Summer Healthy Eating Habits

Image is courtesy of Pixabay

Summer days are long and hot, but more carefree and laid back than the rest of the year.  Practicing self care is something we should do all year, but work, relationships, and everyday hassles seem to take up all our time. Take time this summer to incorporate simple changes in your daily routine to enhance self-care.

Eat berries.  Strawberries, blackberries, raspberries and blueberries are antioxidant powerhouses.  Two new studies suggest that berries may be good for your heart as well. A study published in the American Journal of Clinical Nutrition found that eating just under a cup of mixed berries daily for eight weeks was associated with increased levels of “good” HDL cholesterol and lowered blood pressure. Included in the mix were strawberries, red raspberries and bilberries—similar to blueberries—as well as other berries more common in Finland, where the research was conducted, including black currants, lingonberries and choke­berries. 

Cook at home.  Eating wholesome, healthy food prepared at home benefits reduces the number of calories you consume with less salt and sugar than you would get from prepared foods or restaurant food.  Find fresh, local produce at the farmer’s market or grocery store and pair it with fish, chicken or other lean proteins for a simple, delicious and healthy meal.

Take advantage of fresh, locally grown herbs.  Cooking with fresh herbs not only perks up your dish, but many herbs convey health benefits.  Sage can improve brain function and memory, rosemary can help prevent allergies and nasal congestion, and basil helps boosts immunity and fight infection.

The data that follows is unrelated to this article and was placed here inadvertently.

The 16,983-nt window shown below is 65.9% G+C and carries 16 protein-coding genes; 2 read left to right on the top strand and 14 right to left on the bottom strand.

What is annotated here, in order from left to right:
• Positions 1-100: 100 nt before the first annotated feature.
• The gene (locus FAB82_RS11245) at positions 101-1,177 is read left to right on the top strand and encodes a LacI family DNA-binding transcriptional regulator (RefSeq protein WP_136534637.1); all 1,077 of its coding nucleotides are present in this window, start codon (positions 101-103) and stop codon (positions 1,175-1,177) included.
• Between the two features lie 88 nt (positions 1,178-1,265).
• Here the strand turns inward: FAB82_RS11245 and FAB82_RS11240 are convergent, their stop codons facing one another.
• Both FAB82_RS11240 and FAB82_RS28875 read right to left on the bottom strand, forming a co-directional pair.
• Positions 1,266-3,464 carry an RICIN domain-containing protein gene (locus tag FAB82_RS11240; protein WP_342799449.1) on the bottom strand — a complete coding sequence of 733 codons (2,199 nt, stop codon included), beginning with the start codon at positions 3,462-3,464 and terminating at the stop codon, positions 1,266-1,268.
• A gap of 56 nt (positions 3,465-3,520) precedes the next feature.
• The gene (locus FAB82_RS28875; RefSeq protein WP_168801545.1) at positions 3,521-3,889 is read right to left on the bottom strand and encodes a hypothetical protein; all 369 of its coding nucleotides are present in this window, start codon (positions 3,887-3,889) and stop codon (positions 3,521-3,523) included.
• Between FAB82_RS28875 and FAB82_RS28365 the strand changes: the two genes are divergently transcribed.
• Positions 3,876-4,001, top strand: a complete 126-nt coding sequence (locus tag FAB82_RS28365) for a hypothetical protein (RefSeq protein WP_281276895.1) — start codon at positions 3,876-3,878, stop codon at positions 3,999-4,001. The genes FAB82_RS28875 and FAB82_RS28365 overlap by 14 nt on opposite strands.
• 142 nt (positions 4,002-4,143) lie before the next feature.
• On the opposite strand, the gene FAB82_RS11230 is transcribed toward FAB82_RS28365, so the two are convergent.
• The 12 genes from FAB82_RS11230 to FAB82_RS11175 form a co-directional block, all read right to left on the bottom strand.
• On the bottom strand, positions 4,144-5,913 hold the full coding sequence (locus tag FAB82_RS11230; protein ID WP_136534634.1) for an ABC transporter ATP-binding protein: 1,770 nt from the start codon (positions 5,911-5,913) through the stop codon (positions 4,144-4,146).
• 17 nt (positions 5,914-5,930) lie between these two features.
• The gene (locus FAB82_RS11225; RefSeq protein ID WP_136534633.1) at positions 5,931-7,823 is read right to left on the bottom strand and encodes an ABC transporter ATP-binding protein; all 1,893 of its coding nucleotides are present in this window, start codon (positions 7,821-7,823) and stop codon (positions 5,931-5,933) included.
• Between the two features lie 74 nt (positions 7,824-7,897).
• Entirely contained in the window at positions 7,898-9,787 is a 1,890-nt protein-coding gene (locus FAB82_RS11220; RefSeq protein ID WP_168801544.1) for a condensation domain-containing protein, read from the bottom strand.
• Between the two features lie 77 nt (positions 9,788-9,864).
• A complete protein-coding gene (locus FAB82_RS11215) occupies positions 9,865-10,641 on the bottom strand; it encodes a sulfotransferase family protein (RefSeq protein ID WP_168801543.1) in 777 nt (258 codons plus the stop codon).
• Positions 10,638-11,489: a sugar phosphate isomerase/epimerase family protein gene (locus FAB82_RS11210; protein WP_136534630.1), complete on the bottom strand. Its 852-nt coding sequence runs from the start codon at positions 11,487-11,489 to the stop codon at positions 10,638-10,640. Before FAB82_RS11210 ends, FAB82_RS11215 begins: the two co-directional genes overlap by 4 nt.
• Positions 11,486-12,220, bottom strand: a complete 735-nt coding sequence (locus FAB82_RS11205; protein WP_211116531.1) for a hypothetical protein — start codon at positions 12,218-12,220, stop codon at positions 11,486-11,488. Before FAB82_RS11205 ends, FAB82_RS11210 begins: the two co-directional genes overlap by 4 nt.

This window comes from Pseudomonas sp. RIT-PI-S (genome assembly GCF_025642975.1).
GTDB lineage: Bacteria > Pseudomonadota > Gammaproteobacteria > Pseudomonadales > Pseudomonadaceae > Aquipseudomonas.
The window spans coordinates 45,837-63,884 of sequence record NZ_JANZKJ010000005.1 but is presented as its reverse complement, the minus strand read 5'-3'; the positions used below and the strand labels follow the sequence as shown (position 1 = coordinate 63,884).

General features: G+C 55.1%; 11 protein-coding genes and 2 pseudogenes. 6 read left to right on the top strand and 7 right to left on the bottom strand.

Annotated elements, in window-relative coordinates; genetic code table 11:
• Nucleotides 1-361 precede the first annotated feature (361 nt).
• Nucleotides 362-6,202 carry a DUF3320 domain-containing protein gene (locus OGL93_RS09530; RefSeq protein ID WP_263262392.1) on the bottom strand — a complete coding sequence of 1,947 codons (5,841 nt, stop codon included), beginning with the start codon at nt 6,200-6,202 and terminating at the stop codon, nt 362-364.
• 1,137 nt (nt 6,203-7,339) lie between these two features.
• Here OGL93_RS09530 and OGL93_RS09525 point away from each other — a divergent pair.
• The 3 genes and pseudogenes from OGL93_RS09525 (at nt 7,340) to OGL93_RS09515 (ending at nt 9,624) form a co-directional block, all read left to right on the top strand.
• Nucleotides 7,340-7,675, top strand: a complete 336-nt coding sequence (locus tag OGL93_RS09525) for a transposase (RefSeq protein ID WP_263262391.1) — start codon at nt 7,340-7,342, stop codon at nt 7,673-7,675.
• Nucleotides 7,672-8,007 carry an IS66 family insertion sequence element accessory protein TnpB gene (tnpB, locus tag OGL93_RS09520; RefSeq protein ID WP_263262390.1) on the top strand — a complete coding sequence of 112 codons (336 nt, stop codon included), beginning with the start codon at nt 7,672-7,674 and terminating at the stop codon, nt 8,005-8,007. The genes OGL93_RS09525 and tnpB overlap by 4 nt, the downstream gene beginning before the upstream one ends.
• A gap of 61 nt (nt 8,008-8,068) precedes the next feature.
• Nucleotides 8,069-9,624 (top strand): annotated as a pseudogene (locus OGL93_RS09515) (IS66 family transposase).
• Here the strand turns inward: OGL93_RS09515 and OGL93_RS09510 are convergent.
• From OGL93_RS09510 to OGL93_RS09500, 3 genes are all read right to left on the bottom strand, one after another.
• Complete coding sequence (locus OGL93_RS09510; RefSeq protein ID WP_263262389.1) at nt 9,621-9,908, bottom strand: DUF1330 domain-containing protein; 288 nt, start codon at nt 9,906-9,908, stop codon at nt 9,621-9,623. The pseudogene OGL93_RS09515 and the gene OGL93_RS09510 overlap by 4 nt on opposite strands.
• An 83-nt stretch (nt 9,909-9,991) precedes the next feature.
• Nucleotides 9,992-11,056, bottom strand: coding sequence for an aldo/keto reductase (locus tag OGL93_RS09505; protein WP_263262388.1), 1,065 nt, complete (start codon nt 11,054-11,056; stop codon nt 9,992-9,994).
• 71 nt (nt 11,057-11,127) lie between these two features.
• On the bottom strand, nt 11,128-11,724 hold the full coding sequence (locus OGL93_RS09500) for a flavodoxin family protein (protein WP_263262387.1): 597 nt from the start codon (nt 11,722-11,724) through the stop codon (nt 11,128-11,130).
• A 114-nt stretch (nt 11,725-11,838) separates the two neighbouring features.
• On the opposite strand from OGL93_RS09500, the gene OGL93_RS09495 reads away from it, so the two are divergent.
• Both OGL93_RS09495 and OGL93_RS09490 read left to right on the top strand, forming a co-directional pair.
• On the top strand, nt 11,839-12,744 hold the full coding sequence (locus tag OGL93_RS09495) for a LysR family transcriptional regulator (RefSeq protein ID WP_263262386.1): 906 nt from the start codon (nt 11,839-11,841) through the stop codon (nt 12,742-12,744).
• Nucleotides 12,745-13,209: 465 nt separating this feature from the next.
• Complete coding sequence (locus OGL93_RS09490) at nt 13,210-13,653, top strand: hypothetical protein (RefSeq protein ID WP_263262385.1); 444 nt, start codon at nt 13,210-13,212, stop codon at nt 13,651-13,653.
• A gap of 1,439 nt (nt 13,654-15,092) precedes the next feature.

Plant a garden. Just putting your hands in soil is a “grounding” activity.  Being grounded means you are centered, solid, strong, balanced, less tense and less stressed. The Centers for Disease Control says, “Gardening is an excellent way to get physical activity. Active people are less likely than inactive people to be obese or have high blood pressure, type 2 diabetes, osteoporosis, heart disease, stroke, depression, colon cancer, and premature death.”

Drink a glass of water when you wake up. One of the best things you can when you wake up is drink at least 16oz (2 cups) of water. Water fires up your metabolism, hydrates you, helps your body flush out toxins, gives your brain fuel, and may make you eat less.  With the hot days ahead it’s even more important to drink plenty of water, so why not start first thing in the morning!

Andrea wants to live in a world where the neighborhoods are walkable, bike lanes are plentiful, and the food is fresh, delicious and readily available. A 20-year veteran of the health and wellness industry, she started her career in the fitness industry while earning a master’s degree in Exercise Science and Health Promotion, and then on to the burgeoning field of worksite wellness. Andrea has competed in collegiate level soccer, worked as a personal trainer, fitness instructor, wellness coach, and master trainer, climbed 14ers, and completed cycling centuries and metric centuries. All of these experiences give her the opportunity to view well-being from many different perspectives. When she’s not helping others to be their healthiest self, you can find her at a farm to table restaurant, down dogging at the yoga studio, or experiencing the Colorado landscape on a bicycle, snowshoes, cross country skis or on foot.